Early reviews of the game took issue with my portrayal of the monsters and gods of the Cthulhu Mythos. (Well, at least T.E.D. Klein’s review did.) They wanted mysterious undescribed horrors, but I just wasn’t raised that way. Not after 7 years of D&D, anyhoo. So I wanted concrete stats and I got them. The biggest problem was that, of course, Lovecraft didn’t specify hardly any of his monsters. They had descriptors instead of names. "Hunting Horrors", "Formless Spawn", that sort of things. My response, pedestrian as it may sound, was to take those descriptors and turn them INTO names, plus adding a few extra monsters for good cheer. (Yes, the Dark Young are totally my invention. Now it can be told.) Turning the gods, like Cthulhu and Yog-Sothoth, into monsters went a little against the grain, but on the other hand, the wholly-materialistic Lovecraft kind of treated them LIKE big monsters. Cthulhu, for instance, isn’t really a god - he’s just a huge alien horror; high priest and ruler of his loathsome race. (And what is he a high priest OF? That’s never said.)

HOW TO PLAY LOVECRAFT
Lovecraft is famously unfilmable. If you take the stories literally, he’s almost unplayable too. The Great Race went extinct 70 million years ago - how can you interact with them? Shoggoths are so awful, people go insane just seeing them in dreams. Lovecraft wrote a story about a guy who had sex with a gorilla. WTF!? One of the tasks I was assigned by Chaosium was to write an essay about “How to Play Call of Cthulhu”, and I put a lot of thought into it. In the end I based it on Lovecraft’s own stories – not the plots, but the way the tales played out. Instead of crashing through the front door of the cultist temple and opening fire, I recommended trying to investigate – the main thrust of the game was actually a mental struggle instead of a physical one. The players are trying to understand what is going on. Knowledge is power. Once they realize what is happening, they can (usually) solve the riddle and save the world, though it usually requires a big boss confrontation at the least.

Really, it’s a very cinematic game. This is in part because I grew up informed by horror films. (I’m a huge horror buff - ask me anything.) Naturally, I picture my game sequences in the form of film scenes, rather than literary ones. So I wrote a game which is, in fact, built around show-stopper images. The dark library looming up in the darkness. The desolate hills. The hideous chanting from underground. It’s all visual and auditory - like a movie.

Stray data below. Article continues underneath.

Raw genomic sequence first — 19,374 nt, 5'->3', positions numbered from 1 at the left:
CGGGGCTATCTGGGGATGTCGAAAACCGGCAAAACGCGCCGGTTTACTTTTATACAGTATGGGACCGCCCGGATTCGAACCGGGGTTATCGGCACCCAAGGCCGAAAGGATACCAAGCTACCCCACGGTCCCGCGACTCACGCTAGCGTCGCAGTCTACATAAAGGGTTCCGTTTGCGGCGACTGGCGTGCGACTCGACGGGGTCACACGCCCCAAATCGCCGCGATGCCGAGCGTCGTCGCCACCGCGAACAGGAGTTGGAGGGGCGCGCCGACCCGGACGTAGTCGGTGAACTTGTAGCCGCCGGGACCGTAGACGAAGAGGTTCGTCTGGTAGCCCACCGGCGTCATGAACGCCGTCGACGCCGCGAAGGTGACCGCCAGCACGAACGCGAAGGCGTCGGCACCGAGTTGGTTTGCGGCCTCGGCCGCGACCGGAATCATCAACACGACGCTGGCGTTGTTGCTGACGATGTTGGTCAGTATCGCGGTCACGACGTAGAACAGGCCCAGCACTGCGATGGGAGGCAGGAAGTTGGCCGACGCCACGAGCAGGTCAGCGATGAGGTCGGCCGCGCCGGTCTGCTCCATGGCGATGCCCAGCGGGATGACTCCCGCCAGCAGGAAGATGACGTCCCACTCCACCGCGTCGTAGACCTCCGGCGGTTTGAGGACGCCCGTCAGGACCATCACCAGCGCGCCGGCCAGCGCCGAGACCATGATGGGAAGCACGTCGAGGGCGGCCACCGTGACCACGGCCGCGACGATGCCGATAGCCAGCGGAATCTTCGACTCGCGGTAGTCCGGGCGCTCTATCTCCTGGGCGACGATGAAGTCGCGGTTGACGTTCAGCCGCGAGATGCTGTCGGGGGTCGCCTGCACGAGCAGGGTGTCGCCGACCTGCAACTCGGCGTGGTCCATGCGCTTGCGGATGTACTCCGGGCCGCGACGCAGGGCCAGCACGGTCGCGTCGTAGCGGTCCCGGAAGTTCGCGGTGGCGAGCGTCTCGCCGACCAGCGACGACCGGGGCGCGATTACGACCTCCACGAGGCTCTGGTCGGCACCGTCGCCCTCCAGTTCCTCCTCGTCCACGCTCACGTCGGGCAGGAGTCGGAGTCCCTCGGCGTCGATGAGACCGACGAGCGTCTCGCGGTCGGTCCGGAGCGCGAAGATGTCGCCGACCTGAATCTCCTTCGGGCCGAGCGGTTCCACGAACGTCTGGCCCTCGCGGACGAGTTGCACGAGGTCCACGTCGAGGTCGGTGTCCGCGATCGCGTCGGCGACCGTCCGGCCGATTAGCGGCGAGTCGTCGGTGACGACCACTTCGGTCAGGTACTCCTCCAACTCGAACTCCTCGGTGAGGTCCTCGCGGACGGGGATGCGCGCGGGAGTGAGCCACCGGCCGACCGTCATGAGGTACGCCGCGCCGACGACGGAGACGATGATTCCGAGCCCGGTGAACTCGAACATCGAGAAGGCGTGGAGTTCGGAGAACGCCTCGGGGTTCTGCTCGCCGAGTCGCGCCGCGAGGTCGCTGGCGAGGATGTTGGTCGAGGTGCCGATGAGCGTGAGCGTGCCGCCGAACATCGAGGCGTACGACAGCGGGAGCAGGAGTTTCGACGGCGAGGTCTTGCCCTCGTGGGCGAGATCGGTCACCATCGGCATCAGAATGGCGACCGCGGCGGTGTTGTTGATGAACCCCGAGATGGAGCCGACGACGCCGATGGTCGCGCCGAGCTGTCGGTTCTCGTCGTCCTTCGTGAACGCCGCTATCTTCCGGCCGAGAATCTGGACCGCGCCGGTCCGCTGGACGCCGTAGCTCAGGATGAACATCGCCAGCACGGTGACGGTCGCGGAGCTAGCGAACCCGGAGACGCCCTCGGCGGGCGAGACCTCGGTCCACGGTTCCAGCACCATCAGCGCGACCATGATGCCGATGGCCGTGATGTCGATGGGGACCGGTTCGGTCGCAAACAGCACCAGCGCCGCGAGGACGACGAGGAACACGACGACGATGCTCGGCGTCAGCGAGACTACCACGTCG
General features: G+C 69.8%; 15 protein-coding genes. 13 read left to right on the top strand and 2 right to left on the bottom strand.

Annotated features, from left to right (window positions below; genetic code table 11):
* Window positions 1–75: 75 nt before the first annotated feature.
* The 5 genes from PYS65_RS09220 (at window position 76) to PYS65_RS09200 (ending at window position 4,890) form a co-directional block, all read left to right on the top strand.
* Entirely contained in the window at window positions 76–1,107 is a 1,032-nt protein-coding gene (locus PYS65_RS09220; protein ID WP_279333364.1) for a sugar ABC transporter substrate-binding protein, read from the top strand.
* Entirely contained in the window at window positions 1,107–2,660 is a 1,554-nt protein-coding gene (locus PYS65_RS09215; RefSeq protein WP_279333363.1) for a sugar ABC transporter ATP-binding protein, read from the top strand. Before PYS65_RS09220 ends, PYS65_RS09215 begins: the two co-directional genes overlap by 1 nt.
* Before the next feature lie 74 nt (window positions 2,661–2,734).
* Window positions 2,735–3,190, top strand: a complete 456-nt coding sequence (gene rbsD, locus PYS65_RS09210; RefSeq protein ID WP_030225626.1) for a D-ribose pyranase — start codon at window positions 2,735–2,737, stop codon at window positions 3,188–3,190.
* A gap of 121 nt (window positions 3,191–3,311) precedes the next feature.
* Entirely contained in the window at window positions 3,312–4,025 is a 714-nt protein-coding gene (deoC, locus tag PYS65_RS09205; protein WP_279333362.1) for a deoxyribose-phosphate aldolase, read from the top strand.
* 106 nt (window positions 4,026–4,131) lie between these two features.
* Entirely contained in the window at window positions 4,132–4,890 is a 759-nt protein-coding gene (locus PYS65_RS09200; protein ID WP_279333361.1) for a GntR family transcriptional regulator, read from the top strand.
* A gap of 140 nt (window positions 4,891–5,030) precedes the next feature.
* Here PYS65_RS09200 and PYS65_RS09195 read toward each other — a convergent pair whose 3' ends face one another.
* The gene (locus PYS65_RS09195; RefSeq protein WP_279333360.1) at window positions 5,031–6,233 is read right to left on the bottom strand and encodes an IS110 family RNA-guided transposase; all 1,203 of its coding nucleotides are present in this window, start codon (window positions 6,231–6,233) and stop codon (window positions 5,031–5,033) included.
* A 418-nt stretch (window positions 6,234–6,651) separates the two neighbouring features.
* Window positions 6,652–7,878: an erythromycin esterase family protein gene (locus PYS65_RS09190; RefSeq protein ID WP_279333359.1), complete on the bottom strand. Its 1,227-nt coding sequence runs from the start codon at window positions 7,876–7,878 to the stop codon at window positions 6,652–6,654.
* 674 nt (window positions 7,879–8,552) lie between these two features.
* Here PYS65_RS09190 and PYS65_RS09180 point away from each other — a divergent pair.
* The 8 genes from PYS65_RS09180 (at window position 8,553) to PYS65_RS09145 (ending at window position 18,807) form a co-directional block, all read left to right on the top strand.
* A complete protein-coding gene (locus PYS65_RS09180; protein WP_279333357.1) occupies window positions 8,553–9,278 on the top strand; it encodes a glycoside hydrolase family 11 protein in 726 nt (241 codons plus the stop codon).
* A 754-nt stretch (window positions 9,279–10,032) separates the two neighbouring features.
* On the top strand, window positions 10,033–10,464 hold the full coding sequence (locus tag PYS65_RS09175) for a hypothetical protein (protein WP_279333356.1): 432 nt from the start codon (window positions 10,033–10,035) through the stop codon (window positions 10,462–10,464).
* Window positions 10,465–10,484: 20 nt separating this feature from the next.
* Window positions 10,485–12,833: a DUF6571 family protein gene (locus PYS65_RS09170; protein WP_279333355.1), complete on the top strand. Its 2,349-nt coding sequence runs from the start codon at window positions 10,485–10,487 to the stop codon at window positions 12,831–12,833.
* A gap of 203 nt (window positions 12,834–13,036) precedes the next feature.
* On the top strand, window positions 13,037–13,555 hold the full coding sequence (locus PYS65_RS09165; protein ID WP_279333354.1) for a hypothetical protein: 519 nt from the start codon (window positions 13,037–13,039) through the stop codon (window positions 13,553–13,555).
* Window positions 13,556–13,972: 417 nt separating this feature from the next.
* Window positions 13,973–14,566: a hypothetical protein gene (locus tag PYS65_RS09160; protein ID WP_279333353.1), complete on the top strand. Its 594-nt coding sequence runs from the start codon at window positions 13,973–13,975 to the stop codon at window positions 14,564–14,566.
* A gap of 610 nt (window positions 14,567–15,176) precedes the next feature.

STRENGTH OUT OF WEAKNESS: WHY WAS CALL OF CTHULHU A SUCCESS?
This question can be broken into two parts. First, how did this game, so peculiar and quirky, survive to this day? Second, why did other, often better-produced and more mass-market, horror games, such as Chill, vanish into the netherworld of forgotten games? (White Wolf is still doing fine, though.) Cthulhu is a bigger meme than Frankenstein today. He sure wasn’t back in 1981, and I credit a lot of his popularity to this game.

Other roleplaying games were about living your dreams. You got to pilot a starship, cast mighty spells, fight dragons. In Call of Cthulhu, you played a puny pedantic neurotic, plagued by nightmares and horrors beyond human comprehension – it was a nightmare, rather than a dream. Rarely has a game been more out-of-synch with its contemporaries. But oddly enough I think this is the secret of Call of Cthulhu’s success. It’s contrarian. If you don’t like the heroic subtext of other RPGs, you can be as inferior as you like in CoC. And of course, since you are just a helpless mortal, any success you have is magnified. No one’s impressed when a D&D party kills a werewolf, but when you face off against such a fearsome beast in CoC and survive, it’s a tale worth retelling.

So both people who didn't like the testosterone heroics of other games, and people who just wanted a break, to use their brains instead of their brawn, both gravitated to Call of Cthulhu. In doing so, another benefit soon became clear - girls liked scary stories, but were not always interested in Conanesque antics, so you could get your girlfriend to play when Cthulhu was running. There were even all-female campaigns here and there around the country. In an era when only male nerds played RPGs, this was not insignificant.